I’m just east of the Hudson river in a tiny burg called Pine Plains this week and the next two weeks. Tiny and mostly isolated (no cell service on my carrier for miles around the town and dozens of miles east) but they do have the Internet here. There is a Wi-Fi hotspot down the road that operates on a limited schedule, and where I’m staying has ethernet broadband (but only one socket) so I can get Internet here when the owner is not using it or I can make sure I have a full charge on the laptop battery and wander down to the park and get Wi-Fi when it’s on. Later there should be a Sprint Cup race on the tube and then after that we will have a big dinner.
Even though I won’t get any chance to build it I’m still working out ways of building the Sprint T Bucket. I think that is one of the drawbacks to being a follower of Hephaestus: you either build things or you plan to build things and constantly refine your plans until either build it or can’t improve it any further and have to start planning something else. Anywho, I was trying to figure out how to make the car lower to lower the center of gravity so I decided to abandon the triangulated 4-bar to move all the suspension links out from under the passenger compartment. That created a whole other packaging issue in that the front mount for the 4-bar would have to be outside the body instead of under it. Meaning the frame would also have to move outside the body and yet maintain triangulation around the passenger compartment. I figured out 2 ways of doing that. One way would be to use channel and sheet metal to move the frame connection to the lower mount out from the side of the frame under the body to beside the body and then run two diagonals from the rear rollover hoop to the upper side of the front mount for the 4-bar. Triangulation would be maintained but the frame would be slightly heavier. Plan two involves moving the uprights on the front hoop out to match the rear hoop so that most of the actual frame is on the outside of the car like some Supermodified racers. This keeps the weight the same as the triangulated 4-bar and slightly increases the torsional stiffness, which is a desired trait. Esthetically I’m not real “sold” on either idea because I think the suspension links should be completely hidden inside and under the body, but it solves so many other issues that I think I might be able to live with it. For one thing I could mount a small step on the top of the front mount and drastically reduce the step-over height for getting into the car.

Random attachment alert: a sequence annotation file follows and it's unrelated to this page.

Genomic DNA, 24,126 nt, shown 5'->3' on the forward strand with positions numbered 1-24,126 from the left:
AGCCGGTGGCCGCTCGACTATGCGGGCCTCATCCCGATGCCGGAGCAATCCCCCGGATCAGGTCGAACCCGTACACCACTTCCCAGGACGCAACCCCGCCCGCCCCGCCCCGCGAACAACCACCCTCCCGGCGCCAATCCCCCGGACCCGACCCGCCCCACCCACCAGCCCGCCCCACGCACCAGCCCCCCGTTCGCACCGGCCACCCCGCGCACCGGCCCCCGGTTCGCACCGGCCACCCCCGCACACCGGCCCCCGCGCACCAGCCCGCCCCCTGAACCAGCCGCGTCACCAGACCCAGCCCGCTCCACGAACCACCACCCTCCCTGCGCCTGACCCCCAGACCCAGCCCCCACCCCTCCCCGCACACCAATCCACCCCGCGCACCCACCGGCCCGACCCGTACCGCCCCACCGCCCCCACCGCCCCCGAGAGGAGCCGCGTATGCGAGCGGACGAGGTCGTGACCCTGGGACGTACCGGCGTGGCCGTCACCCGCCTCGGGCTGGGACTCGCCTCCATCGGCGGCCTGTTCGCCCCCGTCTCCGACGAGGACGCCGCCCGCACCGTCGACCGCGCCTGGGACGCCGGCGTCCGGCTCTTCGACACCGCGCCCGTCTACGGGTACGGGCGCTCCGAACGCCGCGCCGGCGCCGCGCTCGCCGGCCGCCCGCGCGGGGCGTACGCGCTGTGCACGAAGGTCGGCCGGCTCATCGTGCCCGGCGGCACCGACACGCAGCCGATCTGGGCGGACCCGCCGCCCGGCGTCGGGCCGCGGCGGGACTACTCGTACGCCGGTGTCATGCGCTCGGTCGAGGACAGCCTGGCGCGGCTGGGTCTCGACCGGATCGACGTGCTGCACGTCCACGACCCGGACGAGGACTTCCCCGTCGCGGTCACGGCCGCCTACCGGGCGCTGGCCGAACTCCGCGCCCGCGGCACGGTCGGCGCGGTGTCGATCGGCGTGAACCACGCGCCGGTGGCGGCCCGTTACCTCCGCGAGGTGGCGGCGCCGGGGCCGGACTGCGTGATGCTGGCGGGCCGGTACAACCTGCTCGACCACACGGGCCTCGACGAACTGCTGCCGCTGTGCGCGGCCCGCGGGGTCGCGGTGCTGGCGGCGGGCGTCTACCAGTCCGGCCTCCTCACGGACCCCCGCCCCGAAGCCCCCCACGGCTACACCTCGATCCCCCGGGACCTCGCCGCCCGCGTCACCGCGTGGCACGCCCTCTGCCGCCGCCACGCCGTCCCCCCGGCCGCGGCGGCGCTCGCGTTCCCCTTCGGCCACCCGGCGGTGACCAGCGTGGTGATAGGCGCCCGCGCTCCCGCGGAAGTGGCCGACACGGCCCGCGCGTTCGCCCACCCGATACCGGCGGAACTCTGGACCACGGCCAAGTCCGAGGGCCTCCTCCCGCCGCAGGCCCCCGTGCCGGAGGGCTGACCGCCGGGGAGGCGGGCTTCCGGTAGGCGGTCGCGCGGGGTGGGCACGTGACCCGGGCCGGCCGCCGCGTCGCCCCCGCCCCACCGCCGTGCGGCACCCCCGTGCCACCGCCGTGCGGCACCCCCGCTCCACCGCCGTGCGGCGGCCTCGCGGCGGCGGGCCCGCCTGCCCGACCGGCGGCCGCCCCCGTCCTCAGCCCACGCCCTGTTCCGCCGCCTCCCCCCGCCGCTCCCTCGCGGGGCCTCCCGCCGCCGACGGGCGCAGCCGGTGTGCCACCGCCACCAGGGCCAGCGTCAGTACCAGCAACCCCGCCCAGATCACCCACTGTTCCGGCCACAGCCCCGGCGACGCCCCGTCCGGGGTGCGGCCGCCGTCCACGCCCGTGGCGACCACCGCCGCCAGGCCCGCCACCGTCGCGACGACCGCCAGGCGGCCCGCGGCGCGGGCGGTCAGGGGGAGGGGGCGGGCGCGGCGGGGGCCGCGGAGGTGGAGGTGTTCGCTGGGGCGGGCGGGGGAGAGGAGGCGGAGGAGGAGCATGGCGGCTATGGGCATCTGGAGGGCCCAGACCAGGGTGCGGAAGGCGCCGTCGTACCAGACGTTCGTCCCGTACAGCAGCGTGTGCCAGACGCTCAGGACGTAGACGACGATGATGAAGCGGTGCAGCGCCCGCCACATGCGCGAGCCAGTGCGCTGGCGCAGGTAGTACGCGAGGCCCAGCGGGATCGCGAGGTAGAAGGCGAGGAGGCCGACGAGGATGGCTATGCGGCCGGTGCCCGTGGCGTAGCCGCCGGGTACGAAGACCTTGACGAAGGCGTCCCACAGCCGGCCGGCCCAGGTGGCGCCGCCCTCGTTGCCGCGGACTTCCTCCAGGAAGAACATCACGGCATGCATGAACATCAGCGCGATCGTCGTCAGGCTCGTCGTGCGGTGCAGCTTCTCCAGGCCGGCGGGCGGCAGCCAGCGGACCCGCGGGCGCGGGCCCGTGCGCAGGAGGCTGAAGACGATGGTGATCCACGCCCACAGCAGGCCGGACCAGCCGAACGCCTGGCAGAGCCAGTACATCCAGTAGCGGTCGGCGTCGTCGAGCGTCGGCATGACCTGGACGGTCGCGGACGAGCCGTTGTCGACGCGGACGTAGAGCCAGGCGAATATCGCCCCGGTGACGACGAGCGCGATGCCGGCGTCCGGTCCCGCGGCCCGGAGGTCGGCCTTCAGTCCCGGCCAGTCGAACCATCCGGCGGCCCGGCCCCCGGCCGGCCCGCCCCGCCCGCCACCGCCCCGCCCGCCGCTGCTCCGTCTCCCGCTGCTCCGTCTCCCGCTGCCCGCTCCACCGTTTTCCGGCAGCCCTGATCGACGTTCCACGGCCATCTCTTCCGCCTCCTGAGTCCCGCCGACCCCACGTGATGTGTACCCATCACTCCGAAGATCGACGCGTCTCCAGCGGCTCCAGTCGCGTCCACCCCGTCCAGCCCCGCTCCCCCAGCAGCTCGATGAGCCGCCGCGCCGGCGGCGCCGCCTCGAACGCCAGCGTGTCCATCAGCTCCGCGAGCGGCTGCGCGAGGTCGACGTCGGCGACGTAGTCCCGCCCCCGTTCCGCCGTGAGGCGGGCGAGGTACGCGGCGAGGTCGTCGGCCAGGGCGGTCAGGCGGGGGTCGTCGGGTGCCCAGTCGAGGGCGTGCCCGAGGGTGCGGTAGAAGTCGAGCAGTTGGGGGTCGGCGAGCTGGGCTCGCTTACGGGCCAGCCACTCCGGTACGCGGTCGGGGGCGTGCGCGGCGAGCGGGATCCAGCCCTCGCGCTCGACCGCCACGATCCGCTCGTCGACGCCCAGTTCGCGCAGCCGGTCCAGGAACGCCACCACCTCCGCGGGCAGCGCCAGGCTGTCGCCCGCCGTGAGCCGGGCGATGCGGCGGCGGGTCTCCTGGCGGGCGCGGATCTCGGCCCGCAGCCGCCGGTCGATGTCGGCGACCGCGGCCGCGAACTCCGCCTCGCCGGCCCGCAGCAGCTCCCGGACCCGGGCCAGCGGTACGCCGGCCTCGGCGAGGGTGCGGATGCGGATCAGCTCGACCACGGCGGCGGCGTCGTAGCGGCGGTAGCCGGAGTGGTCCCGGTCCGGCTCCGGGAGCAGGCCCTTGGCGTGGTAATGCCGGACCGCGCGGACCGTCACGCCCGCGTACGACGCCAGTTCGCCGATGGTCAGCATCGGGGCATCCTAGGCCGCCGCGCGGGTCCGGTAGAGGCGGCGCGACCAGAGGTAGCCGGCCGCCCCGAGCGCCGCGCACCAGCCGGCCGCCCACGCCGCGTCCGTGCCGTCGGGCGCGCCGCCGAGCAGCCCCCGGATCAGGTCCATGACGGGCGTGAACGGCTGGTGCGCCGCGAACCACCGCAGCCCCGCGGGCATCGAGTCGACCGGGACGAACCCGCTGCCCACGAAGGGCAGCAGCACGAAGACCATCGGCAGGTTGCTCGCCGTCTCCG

Another solution that had occurred to me was to drop one of the top links and go with what is called a 3-link rear suspension because that would get the suspension out from under butts and not require major changes to the external appearance of the car, plus the 3-link is a thoroughly “scienced” design that is well-understood and easily tuned. The downside is when combined with the low ride height and 24″ tall body of the T-Model Ford body there would be no luggage space forward of the rear axle because of the height required to make the rear mount of the upper link work out (the lowest ready-made mount I could find on the Internets yesterday was just over 9″ above axle centerline, with most being between 11″ and 14″). So that solution was discarded because I have to be able to carry things in the trunk and the trunk space would essentially end at the back side of the rear axle, leaving only whatever space was left over the safety fuel cell behind the axle.
Getting away from the triangulated 4-bar caused a minor secondary issue of locating the rear axle laterally as the triangulated lower links performed that function and defined the rear roll center at the intersection of the extension of the links, or somewhere in the vicinity of the axle mounts when there was no intersection. So I’m either going to install a Panhard rod (track bar in NASCAR terminology) or some kind of Watt’s link. There are advantages and disadvantages to both with the tradeoffs being opposites, so to say. The Panhard rod has the advantages of being simpler to design and build, and less likely to puncture the fuel tank in a rear end wreck, the disadvantages are the rear axle will move slightly from side to side as it goes through its travel. Flip those over for the Watt’s link: more complicated and more likely to puncture the fuel tank, but keeps the axle in the same centerline as it travels. Keeping the axle on the centerline gives the exact same handling in left and right turns, but with the limited amount of travel on the bucket combined with running the Panhard rod from the top of the bottom frame rail to a bracket that just clears the frame rail when the axle droops there should be little detectable variation in handling between left and right turns.
And I’m getting told I need to wash up for dinner since I was out in the sun moving furniture closing down a yard sale and got all sweaty and dinner will be ready in half an hour. So Y’all be careful out there, and I will resume sorta normal posting starting tomorrow.